Plan For Kalita Humphreys Theater Takes Shape

The Dallas Theater Center on Dec. 7 debuted a new master plan for the restoration of the Kalita Humphreys Theater, Frank Lloyd Wright’s only theater design built. 

The Dallas Theater Center approached Wright about designing the theater in 1955. Wright adapted one of his unbuilt theater designs for the project, and it was one of his last completed projects – he died before it was finished in 1959. The city’s leased the theater back to the Dallas Theater Center since 1973.

The plan – to be delivered by the end of 2022 –  for the theater between Turtle Creek and the Katy Trail was developed by a team of consultants led by design studio Diller Scofidio + Renfro and seeks to restore it to be similar to its look in 1959. The city council tasked Dallas Theater Center with developing a master plan in 2019, and by 2020, had selected Diller Scofidio + Renfro to head up the project. 

“We put together a steering committee of folks from specialists from all different areas throughout the city who came together and helped us select an architect firm that could envision how we could restore the Kalita and fully activate the site, increase green space, provide new theatrical opportunities, provide amenities for folks throughout the whole entire city, connect the Katy Trail and the creek…and open up and activate the campus,” said Kevin Moriarty, executive director of the Dallas Theater Center.

Charles Renfro of DS + R outlined the specifics of their plan for the site during a Dec. 7 meeting. 

“The first thing we want to do is restore the Kalita Humphreys to its 1959 condition,” Renfro said. 

Changes would also be made to the theater to be closer to Wright’s vision by returning the stage to its original height and repositioning the seating, dropping the first few rows of seats by a couple of inches to enhance sight lines.  

In addition to restoring the theater, the plan calls for adding four new buildings to Dean Park, a new proscenium theater with seating for about 200, a “black box” theater with seating for 100, a multipurpose building, and a five-story tower. These facilities would sit on what is now largely surface parking. Two underground parking garages would be added as well to accommodate the cars.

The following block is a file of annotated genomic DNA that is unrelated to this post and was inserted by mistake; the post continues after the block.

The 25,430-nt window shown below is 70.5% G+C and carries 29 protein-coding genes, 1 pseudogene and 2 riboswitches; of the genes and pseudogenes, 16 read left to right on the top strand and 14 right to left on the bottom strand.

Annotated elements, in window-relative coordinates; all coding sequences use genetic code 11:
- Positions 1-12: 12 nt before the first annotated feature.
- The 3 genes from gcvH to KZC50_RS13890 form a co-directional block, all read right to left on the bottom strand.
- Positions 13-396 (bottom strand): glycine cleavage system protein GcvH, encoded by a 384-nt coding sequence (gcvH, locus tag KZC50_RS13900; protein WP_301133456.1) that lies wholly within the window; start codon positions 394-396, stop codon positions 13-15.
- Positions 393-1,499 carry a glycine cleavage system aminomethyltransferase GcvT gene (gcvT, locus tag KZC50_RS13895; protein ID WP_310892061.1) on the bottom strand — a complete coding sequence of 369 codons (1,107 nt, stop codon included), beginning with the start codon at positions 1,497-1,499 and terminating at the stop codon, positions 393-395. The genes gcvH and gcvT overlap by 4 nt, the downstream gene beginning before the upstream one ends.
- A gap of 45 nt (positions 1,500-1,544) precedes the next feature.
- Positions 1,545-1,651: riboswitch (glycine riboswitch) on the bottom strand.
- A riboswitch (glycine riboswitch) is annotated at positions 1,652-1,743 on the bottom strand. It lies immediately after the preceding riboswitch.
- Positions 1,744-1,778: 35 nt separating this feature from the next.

The plan would also achieve the longstanding goal of linking the Kalita and Dean Park to the Katy Trail.

‘At the Katy Trail level, a new series of green terraces and landscaped access points would connect all buildings to the Katy Trail,” Renfro said. “The effect, in the end, is that we’ve taken a site which used to hae 6.25 acres of open space and actually delivered 8.25 acres of open space that is landscaped and for the first time treated like a park.”

The lobby would also be reconfigured as part of the plan, routing attendees to the lower level of the Kalita and connecting to an underground parking garage and the adjacent black box theater.

“The main entrance to Kalita Humphreys remains,” Renfro added. “The lobby has an uncanny connection to the outside, will restore the bluff of limestone that had originally been with Frank Lloyd Wright’s original Kalita Humphreys design…and open the lobby on its east side to that limestone bluff, and also there’d be connections down to Turtle Creek through the new additional door.”

Dallas Theater Center will submit the full 400-page master plan to the city’s Office of Arts and Culture by the end of December, and will formally present the plan to and receive votes from the Park Board, Office of Arts & Culture, Arts & Culture Advisory Commission, Quality of LIfe Committee, and Dallas City Council.

Rachel Snyder

Rachel Snyder, deputy editor at People Newspapers, joined the staff in 2019, returning to her native Dallas-Fort Worth after starting her career at community newspapers in Oklahoma. One of her stories won first place in its category in the Oklahoma Press Association’s Better Newspaper Contest in 2018. She’s a fan of puns and community journalism, not necessarily in that order. You can reach her at [email protected]

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